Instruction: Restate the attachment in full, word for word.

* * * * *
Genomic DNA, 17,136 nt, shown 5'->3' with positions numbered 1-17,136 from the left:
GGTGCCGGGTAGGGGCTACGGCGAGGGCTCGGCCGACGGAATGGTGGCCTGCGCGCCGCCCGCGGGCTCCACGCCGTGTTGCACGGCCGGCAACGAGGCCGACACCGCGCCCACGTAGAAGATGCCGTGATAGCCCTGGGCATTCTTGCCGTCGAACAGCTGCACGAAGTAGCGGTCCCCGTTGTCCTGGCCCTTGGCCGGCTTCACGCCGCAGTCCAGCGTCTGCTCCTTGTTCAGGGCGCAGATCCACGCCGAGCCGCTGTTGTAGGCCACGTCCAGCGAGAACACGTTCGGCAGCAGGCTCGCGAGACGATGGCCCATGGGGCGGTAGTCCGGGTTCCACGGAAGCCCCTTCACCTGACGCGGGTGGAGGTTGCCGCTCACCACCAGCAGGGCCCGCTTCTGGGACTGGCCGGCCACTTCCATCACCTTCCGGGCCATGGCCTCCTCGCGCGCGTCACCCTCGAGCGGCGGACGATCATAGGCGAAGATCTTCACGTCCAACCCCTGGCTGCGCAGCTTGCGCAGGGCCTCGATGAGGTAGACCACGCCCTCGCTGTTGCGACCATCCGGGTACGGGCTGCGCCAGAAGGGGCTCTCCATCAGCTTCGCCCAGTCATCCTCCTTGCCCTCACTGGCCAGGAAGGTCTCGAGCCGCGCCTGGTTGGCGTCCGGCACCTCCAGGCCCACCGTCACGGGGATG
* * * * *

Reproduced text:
Genomic DNA, 17,136 nt, shown 5'->3' with positions numbered 1-17,136 from the left:
GGTGCCGGGTAGGGGCTACGGCGAGGGCTCGGCCGACGGAATGGTGGCCTGCGCGCCGCCCGCGGGCTCCACGCCGTGTTGCACGGCCGGCAACGAGGCCGACACCGCGCCCACGTAGAAGATGCCGTGATAGCCCTGGGCATTCTTGCCGTCGAACAGCTGCACGAAGTAGCGGTCCCCGTTGTCCTGGCCCTTGGCCGGCTTCACGCCGCAGTCCAGCGTCTGCTCCTTGTTCAGGGCGCAGATCCACGCCGAGCCGCTGTTGTAGGCCACGTCCAGCGAGAACACGTTCGGCAGCAGGCTCGCGAGACGATGGCCCATGGGGCGGTAGTCCGGGTTCCACGGAAGCCCCTTCACCTGACGCGGGTGGAGGTTGCCGCTCACCACCAGCAGGGCCCGCTTCTGGGACTGGCCGGCCACTTCCATCACCTTCCGGGCCATGGCCTCCTCGCGCGCGTCACCCTCGAGCGGCGGACGATCATAGGCGAAGATCTTCACGTCCAACCCCTGGCTGCGCAGCTTGCGCAGGGCCTCGATGAGGTAGACCACGCCCTCGCTGTTGCGACCATCCGGGTACGGGCTGCGCCAGAAGGGGCTCTCCATCAGCTTCGCCCAGTCATCCTCCTTGCCCTCACTGGCCAGGAAGGTCTCGAGCCGCGCCTGGTTGGCGTCCGGCACCTCCAGGCCCACCGTCACGGGGATG